To view Mike Kope's announcement of Jason Hope's donation at Tuesday's 'Breakthrough Philanthropy' event and to learn more about SENS Foundation visit:

Congratulations to SENS. I can't wait to hear more about their research as it progresses, and I think Sarah Marr is doing a great job with SENS communications.

There's also some coverage from about the recent SENS meeting in Los Angeles.


Aubrey de Grey on the Harvard Mouse News

On Facebook, Aubrey de Grey said:

Stari is right. Spectacularly oversold. The mice are broken in one very well-understood way (no telomerase, so eventually over-short telomeres), and they have been constructed so that that problem can be fixed with a drug, and lo, lots of the downstream consequences of the problem are also fixed. Duh.

Michael: the cancer issue is not really relevant here, no, because mice have lots of telomerase normally and don't use telomerase thrift as an anti-cancer tactic.

Prior to that, I had said:

I'm surprised this happened so soon. Nothing like this has been achieved before. The lack of increased cancer risk is the key point.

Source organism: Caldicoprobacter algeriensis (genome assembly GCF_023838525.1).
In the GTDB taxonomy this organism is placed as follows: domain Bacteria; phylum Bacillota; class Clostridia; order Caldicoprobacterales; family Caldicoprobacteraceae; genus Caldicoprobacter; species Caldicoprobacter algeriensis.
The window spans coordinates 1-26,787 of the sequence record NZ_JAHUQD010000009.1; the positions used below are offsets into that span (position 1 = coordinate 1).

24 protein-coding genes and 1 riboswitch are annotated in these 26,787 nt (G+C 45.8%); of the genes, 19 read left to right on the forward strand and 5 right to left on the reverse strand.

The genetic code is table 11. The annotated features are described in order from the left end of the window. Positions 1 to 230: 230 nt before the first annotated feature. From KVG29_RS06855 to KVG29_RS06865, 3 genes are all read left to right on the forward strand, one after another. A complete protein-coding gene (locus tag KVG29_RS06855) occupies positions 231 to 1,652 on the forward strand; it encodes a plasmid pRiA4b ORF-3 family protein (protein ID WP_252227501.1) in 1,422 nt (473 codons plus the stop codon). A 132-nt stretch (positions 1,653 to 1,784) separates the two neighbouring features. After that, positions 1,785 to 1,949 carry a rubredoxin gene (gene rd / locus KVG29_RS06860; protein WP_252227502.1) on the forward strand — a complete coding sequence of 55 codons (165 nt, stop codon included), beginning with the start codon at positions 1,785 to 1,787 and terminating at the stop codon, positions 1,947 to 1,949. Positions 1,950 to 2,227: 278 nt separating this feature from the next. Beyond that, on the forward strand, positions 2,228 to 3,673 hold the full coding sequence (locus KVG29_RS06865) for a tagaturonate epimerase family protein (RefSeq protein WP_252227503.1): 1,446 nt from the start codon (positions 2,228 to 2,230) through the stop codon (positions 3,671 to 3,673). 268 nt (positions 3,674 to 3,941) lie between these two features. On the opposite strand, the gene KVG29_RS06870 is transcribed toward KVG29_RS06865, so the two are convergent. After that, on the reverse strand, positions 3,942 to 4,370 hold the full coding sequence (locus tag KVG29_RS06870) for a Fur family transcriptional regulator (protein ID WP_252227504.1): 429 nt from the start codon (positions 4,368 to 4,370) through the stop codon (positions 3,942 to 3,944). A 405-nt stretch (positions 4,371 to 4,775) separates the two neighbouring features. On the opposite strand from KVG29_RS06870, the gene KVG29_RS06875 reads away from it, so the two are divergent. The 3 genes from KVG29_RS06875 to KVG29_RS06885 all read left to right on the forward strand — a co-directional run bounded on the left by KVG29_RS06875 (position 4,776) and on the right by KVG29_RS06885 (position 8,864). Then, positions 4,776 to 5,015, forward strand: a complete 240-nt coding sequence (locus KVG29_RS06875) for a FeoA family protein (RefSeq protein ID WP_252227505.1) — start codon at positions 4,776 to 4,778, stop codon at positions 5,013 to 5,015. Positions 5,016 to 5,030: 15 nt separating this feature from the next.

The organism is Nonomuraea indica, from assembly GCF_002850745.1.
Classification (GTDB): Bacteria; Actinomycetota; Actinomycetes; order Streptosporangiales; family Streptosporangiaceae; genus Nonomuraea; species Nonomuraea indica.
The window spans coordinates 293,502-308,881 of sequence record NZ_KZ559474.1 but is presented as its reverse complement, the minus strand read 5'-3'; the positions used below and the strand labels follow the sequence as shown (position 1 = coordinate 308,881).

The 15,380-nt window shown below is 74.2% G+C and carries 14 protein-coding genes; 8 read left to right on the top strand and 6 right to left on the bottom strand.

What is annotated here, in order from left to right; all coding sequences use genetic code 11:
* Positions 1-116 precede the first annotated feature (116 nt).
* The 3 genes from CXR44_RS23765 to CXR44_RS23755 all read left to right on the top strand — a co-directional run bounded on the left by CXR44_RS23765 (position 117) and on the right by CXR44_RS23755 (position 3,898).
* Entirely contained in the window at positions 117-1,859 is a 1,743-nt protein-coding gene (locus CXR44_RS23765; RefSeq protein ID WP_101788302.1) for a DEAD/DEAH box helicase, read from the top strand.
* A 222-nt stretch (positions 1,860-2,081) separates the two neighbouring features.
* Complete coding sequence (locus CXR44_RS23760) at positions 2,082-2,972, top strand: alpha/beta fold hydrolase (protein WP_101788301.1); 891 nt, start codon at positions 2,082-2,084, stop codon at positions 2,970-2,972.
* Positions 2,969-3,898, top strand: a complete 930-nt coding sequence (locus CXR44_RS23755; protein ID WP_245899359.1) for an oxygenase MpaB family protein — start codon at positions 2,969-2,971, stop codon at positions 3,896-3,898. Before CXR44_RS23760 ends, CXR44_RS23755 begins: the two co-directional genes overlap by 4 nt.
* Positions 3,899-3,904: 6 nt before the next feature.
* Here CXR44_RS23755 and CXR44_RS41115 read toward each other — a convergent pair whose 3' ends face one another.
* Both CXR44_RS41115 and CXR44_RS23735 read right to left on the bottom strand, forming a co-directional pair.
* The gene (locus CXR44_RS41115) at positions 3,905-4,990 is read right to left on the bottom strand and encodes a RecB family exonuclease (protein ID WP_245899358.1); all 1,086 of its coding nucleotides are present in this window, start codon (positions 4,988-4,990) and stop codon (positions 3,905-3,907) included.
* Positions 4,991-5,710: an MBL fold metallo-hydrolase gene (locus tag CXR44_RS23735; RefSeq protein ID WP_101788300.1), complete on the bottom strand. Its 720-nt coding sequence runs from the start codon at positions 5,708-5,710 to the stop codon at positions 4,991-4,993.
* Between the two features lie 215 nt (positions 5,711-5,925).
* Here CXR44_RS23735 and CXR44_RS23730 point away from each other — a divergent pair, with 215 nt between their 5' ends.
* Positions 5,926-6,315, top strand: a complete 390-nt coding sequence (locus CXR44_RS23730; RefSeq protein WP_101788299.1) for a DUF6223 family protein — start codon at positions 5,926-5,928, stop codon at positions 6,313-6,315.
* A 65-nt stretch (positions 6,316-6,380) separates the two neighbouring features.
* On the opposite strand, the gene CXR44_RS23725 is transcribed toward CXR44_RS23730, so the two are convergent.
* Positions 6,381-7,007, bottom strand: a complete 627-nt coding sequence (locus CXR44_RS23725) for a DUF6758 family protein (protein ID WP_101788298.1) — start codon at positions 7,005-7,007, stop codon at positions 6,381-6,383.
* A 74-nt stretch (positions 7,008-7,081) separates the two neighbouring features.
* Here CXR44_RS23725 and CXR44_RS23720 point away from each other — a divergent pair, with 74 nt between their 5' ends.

Again, even if this is fixing something deliberately broken, I wasn't aware of rejuvenation like this being achieved before. I must admit that in this field I generally just follow the popular science material and don't delve too much into the literature, though. The only blog I really read that goes into the science is Fight Aging. Still, I'm waiting to hear of a prior example of rejuvenation on this scale being demonstrated as a proof of concept.


Taking Short-Lived Mice and Making Them Live Average Lives — Not News?

Reason at Fight Aging is not impressed by the recent Harvard news.

Reason said:

You might look back into the Fight Aging! archives for a primer on the intersection of telomeres, telomerase, and aging. It's interesting stuff, but unfortunately this present research is being headlined as "scientists reverse aging in mice" - which is absolutely not what was accomplished. Reversing an artificially created accelerating aging condition by removing its cause is not the same thing as intervening in normal aging, and it will rarely have any relevance to normal aging. The study results are teaching us something about the way in which telomerase works in mouse metabolism, but I - and other, more qualified folk - are dubious as to the relevance to human aging: